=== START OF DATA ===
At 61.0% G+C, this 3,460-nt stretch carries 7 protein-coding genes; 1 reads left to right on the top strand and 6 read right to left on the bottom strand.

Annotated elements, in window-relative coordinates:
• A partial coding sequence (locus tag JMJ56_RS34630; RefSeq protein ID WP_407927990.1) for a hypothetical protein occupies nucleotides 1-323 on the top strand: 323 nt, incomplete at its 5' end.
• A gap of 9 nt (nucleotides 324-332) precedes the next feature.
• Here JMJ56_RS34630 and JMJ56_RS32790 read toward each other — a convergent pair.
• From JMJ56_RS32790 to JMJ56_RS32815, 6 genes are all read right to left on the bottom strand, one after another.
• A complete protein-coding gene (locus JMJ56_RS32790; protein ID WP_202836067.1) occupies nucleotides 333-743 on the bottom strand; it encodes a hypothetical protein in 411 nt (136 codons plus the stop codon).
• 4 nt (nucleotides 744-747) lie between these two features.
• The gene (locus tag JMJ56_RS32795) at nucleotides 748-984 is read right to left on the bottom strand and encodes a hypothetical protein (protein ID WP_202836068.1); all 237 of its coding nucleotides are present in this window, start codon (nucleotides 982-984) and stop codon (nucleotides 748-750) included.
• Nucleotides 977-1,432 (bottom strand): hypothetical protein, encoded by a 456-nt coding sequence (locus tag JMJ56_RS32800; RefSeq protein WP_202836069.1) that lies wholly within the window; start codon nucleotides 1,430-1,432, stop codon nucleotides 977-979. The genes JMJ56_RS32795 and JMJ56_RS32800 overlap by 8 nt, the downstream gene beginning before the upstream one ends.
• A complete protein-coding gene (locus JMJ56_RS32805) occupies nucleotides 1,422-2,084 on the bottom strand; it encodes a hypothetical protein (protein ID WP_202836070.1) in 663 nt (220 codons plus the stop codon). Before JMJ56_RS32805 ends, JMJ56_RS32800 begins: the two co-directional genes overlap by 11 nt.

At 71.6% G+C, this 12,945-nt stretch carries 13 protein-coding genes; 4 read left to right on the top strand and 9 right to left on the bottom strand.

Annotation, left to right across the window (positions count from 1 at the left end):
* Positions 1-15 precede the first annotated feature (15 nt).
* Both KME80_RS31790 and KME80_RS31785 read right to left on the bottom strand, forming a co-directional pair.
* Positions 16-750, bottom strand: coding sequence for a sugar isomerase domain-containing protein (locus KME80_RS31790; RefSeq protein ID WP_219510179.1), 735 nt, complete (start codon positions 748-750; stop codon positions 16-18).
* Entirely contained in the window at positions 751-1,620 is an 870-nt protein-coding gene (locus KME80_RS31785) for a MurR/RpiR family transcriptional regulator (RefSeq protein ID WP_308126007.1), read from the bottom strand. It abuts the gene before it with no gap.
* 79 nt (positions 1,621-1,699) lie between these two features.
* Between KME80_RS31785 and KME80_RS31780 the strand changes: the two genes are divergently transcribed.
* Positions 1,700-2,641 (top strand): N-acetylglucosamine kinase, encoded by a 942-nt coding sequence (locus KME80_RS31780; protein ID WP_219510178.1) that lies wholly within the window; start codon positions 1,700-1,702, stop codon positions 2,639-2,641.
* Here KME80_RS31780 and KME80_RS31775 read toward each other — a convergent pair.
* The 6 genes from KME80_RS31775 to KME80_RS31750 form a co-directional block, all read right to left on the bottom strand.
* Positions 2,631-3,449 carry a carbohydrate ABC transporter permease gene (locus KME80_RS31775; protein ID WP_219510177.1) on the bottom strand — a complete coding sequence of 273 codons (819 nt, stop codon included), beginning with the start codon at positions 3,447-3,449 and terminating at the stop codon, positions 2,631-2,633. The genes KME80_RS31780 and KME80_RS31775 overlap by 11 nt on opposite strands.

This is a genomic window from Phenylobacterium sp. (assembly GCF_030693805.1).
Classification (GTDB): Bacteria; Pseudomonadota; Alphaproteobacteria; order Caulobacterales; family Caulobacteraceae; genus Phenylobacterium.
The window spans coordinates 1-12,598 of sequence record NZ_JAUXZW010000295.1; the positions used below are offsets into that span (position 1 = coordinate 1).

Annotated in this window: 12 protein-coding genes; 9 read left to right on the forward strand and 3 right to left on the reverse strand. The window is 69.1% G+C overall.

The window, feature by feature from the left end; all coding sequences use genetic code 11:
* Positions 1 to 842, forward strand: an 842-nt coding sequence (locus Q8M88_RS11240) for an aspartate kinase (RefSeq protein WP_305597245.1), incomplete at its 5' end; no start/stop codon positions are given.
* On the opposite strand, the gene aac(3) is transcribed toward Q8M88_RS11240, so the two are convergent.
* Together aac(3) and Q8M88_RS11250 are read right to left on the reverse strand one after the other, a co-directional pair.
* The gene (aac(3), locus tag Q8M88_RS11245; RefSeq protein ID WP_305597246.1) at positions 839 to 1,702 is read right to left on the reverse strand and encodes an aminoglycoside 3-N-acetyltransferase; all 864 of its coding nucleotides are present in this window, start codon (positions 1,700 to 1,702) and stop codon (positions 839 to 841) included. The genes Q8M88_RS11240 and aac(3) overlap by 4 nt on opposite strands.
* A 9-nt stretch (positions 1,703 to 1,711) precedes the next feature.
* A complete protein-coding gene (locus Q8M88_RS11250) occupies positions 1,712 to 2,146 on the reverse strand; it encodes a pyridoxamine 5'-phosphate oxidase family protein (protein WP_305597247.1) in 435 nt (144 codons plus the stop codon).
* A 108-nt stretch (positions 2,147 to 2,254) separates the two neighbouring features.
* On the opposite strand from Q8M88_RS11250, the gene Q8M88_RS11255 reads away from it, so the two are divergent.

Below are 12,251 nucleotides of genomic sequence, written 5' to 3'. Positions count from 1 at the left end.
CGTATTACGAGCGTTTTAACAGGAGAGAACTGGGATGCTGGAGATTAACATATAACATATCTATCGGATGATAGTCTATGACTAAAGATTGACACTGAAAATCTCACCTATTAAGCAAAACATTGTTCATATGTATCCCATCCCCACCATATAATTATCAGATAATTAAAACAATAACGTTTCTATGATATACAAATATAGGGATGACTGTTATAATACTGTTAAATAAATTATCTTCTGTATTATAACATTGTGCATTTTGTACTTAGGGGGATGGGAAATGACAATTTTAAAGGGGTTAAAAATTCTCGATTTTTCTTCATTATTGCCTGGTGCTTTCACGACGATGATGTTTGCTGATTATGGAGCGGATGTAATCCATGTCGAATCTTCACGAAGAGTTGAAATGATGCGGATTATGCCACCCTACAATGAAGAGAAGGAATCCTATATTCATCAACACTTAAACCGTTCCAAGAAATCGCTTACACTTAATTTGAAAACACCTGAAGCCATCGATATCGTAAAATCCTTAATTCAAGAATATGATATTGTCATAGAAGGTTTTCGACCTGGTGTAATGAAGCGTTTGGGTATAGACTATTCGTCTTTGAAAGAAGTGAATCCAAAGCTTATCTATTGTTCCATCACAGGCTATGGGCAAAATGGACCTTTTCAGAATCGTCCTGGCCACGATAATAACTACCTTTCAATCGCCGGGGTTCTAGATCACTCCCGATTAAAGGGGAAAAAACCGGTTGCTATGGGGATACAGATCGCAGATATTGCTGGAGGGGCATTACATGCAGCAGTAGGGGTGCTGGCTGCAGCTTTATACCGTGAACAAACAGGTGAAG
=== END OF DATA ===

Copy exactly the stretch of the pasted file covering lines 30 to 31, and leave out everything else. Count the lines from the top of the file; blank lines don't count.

* On the opposite strand, the gene aac(3) is transcribed toward Q8M88_RS11240, so the two are convergent.
* Together aac(3) and Q8M88_RS11250 are read right to left on the reverse strand one after the other, a co-directional pair.